Obesity continues to loom large as a major concern in the US health care arena. Research shows obesity as responsible for almost 10 percent of direct medical costs in this country.
In fact, over 100,000 Americans die each year from complications associated with obesity. With the potential to shorten Americans’ life expectancy for the first time since the Civil War, it represents a true health catastrophe that people swept under the rug for far too long.
Obese individuals more likely to become injured
Not only does obesity increase the risk of illnesses, such as prostate cancer, diabetes, breast cancer, stroke, colon cancer, and heart disease; it increases the risk of injury and recovery time from injuries, occurring in car accidents, slips and falls, and others. Obese people are 73 percent more likely to have an accident, resulting in an injury requiring a hospital visit, according to a 2009 study conducted in Australia.
The study, conducted by Samsung Life Insurance Lifecare Institute, also indicates that fatigue-inducing sleep disorders, such as sleep apnea and others, exacerbated by obesity, make obese adults more likely to have car accidents. Once injured, obese people spend longer in the hospital and have a higher incidence of complications, including death, than normal-weight individuals.
Obesity – almost impossible to treat
Once a person becomes obese, the condition is almost impossible to treat effectively. The key lies in prevention of obesity.
While numerous initiatives exist to stem the growth of serious diseases and conditions, such as heart disease and certain cancers, almost none exist that focus on truly preventing obesity. Congress has begun to implement things like junk food taxes and other initiatives, modeled after tobacco legislation that successfully decreased the number of American tobacco users. But these initiatives are problematic in that people don’t need tobacco to live. All people need food to live. Inexpensive, readily available food in urban areas has done much to decrease hunger and starvation among the poor.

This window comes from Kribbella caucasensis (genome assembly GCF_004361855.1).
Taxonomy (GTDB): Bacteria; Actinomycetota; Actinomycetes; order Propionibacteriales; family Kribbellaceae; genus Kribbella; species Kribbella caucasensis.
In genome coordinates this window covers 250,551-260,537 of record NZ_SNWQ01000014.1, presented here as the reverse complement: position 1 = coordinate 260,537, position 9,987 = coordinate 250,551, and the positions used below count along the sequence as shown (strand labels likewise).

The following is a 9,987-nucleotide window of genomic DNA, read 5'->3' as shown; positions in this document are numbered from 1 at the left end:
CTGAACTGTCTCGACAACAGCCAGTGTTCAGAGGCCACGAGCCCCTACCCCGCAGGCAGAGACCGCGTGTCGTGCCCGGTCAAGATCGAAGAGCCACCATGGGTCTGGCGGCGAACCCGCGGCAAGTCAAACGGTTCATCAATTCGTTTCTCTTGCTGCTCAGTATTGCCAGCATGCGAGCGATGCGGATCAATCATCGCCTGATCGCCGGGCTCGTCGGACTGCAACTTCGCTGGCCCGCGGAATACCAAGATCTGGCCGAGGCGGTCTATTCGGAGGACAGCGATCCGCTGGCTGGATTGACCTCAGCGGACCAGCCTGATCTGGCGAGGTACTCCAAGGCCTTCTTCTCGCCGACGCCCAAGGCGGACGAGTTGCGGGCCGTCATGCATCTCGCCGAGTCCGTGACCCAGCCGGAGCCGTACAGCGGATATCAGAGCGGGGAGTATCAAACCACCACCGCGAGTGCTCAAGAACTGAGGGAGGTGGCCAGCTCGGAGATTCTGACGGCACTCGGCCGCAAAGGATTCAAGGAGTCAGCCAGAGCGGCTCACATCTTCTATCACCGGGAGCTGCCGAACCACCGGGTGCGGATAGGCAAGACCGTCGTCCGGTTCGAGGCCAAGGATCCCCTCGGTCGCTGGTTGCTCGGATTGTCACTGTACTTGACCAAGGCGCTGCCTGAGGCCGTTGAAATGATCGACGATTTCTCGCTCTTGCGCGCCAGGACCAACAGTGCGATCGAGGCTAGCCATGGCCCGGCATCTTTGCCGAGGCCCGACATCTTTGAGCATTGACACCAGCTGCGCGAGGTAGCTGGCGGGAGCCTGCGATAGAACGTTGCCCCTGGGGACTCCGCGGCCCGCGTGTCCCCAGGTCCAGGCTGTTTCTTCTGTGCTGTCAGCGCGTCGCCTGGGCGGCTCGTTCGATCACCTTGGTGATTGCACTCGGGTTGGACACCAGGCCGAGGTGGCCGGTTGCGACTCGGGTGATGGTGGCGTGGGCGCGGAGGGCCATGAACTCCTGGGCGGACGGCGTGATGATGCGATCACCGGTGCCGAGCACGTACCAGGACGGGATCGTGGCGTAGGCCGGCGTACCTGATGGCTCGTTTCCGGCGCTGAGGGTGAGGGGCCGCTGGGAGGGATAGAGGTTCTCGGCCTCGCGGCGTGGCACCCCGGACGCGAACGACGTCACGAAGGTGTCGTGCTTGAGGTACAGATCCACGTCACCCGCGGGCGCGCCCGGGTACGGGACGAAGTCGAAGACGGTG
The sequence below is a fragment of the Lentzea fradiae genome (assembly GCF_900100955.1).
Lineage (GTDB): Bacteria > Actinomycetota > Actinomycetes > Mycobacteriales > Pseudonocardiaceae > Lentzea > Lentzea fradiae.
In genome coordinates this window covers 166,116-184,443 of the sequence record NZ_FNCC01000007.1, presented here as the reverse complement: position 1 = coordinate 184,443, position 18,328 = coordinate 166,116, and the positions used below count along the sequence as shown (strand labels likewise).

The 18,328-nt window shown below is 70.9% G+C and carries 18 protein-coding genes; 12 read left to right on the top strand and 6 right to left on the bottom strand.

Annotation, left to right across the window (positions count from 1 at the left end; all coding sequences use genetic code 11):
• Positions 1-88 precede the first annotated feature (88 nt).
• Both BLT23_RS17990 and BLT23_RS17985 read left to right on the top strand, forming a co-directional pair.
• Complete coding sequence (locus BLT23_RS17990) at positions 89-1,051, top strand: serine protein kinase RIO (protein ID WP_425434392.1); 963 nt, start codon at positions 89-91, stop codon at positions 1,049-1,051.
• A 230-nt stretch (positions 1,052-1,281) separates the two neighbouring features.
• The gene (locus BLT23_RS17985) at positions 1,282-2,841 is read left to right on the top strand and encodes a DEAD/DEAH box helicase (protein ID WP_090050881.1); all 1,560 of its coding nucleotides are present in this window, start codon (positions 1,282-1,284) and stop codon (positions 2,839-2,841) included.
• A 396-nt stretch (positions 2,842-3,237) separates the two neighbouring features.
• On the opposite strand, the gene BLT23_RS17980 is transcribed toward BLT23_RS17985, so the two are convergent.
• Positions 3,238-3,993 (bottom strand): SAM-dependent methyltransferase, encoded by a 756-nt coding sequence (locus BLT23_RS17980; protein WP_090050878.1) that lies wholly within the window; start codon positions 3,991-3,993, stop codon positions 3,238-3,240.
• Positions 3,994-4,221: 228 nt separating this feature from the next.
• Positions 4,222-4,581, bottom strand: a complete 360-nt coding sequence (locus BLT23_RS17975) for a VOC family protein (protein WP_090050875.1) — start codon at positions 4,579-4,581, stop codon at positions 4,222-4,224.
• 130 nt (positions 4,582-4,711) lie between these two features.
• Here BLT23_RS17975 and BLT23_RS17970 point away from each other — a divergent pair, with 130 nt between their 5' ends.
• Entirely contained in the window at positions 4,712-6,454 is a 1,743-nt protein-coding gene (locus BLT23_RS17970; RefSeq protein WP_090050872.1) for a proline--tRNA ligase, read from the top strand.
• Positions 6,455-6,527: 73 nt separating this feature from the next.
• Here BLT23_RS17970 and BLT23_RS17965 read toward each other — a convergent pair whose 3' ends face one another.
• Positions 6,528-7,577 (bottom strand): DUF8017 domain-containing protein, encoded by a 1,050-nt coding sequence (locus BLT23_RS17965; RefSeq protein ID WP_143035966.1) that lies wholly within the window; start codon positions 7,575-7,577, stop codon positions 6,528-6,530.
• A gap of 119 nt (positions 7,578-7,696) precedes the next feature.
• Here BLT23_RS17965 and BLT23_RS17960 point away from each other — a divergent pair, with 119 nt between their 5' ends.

Promotion of healthy lifestyles – a call to action for all
In addition to the typical community interventions of educating people about healthy food choices, making healthy foods available, promoting exercise, and breast feeding, private industry must get involved as well. Companies should implement health and wellness programs to prevent illness and promote healthy living as part of their benefits package. They should execute a plan to help those who already suffer from obesity, or are clinically overweight, take steps to change the habits and tendencies that led to their condition in the first place.
In the world of case management and legal nursing consulting, I see obesity and sedentary lifestyles effecting pre-operative workups, lack of ability to bounce back after a minor injury, increased degenerative changes and extended rehab/recovery timeframes. All of these factors affect us on multiple levels, not only as individuals, but as employers, insurance companies and as a country.
The more that can be done to promote wellness and healthy living will not only serve the individual, but also the employer and insurance company. Preventive health measures, while seemingly expensive on the front end, truly make a difference on the back end and concurrently during an illness or injury.
Rather than stigmatizing those who are overweight, all of those with knowledge and resources to help prevent disease and conditions, such as obesity, must use their talents and resources to make a real difference in the lives of others. Not only is it the right thing to do, it will improve your bottom line (no pun intended).
Photo credit: courtesy of loseweightfeelgreat dot com